Florida Sen. Nelson wants FBI alerted if terror suspect buys guns

Photos of weapons similar to ones used in Pulse shooting. Image Courtesy: ATF.

(WPEC) -- Sen. Bill Nelson (D-Florida) is taking steps to help prevent future terror attacks days after the Orlando night club shooting -- the deadliest mass shooting in U.S. history.

The Florida Senator filed legislation that would send an alert to the FBI when someone who's under investigation, or has been investigated for possible terror, tries to buy a gun.

Watch the video above to hear from Nelson on Capitol Hill.

The information would go to the National Instant Criminal Background Check System (NICS).

Gun shop owners use the NCIS database to run background checks on gun buyers.

"We're not saying: don't sell guns to someone just because they were investigated," Nelson said. "But having a system in place that alerts the FBI if someone they once investigated is suddenly trying to purchase multiple assault weapons is just common sense."

The FBI conducts a background check for every gun purchase made through a federally-licensed dealer using NICS. The purpose of these checks is to screen potential buyers for felony convictions, mental illness, and a history of domestic violence or drug abuse.

"Why shouldn't the FBI be notified that the person who has just purchased the weapon had been on the terrorist watch list? It's common sense. I don't think that even the NRA can object to this," said Nelson.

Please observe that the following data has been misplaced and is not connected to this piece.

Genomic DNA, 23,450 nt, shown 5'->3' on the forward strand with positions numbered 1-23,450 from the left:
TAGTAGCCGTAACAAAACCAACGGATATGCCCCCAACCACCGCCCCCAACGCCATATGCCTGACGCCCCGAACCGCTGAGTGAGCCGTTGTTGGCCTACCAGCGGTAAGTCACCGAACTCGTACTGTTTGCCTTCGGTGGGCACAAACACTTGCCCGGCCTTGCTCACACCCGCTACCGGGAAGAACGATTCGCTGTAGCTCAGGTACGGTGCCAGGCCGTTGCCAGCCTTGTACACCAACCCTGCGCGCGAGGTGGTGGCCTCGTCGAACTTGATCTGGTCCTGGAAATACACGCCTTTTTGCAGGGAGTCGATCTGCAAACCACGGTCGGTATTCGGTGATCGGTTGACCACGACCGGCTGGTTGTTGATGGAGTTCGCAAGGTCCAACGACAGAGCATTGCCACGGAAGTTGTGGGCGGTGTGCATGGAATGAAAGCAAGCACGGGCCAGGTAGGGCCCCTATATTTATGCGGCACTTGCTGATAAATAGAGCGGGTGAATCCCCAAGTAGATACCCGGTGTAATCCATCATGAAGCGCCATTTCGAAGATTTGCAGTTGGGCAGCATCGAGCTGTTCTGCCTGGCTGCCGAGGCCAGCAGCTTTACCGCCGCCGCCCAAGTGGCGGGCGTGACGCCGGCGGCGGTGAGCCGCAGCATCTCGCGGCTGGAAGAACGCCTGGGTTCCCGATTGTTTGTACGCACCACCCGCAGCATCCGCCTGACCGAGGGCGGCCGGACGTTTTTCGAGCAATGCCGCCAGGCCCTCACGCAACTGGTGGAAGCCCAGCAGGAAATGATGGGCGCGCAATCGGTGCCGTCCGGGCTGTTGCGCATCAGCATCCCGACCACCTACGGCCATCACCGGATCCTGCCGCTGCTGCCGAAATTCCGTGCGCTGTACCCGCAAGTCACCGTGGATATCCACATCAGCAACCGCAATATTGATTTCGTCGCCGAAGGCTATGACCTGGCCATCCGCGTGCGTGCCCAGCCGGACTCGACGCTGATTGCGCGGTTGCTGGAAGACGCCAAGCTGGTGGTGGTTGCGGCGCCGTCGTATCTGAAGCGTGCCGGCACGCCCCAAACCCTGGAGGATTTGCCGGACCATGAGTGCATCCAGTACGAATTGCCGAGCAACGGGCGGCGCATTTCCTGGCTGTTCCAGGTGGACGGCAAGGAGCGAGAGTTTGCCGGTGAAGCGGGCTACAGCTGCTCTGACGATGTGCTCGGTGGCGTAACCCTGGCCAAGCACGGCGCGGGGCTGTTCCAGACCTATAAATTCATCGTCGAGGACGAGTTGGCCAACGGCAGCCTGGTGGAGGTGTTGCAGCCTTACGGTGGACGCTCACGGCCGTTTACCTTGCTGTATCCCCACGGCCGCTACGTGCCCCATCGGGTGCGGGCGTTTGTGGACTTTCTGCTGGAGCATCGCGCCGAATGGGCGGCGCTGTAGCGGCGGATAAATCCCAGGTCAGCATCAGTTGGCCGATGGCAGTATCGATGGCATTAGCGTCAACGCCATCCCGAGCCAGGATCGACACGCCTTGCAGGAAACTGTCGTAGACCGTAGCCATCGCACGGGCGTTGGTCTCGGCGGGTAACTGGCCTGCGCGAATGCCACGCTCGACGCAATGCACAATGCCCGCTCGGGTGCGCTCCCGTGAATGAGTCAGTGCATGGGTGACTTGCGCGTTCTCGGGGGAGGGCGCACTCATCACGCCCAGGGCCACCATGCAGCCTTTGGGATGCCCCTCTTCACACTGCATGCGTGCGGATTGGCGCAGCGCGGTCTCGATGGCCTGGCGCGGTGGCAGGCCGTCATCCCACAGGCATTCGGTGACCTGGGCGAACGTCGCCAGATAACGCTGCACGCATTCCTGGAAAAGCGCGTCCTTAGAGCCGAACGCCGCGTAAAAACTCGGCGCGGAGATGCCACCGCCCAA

The move follows the deadliest mass shooting in U.S. history.

Investigators say Omar Mateen shot and killed 49 people Sunday morning at Pulse, a nightclub in Orlando. His father told CBS12 Tuesday the club did not do enough to protect its patrons.

Mateen, of Fort Pierce, legally purchased at least two of his weapons from the St. Lucie Shooting Center despite being under investigation by the FBI twice for possible terrorist ties.

Nelson said he believes a bill like the one he introduced Wednesday could've prevent the Pulse night club shooting.

"If they had gotten that alert that he had been on the terrorist watch list when he went out and bought those assault weapons that would've prevented this tragedy," Nelson said.

"In this case up here, you're not going to get anything passed if the NRA doesn't give its OK," he continued. "I can't imagine the NRA blocking this legislation because it doesn't block the purchase of the gun. What it's trying to do is head off the terrible purpose for which that assault weapon was purchased."

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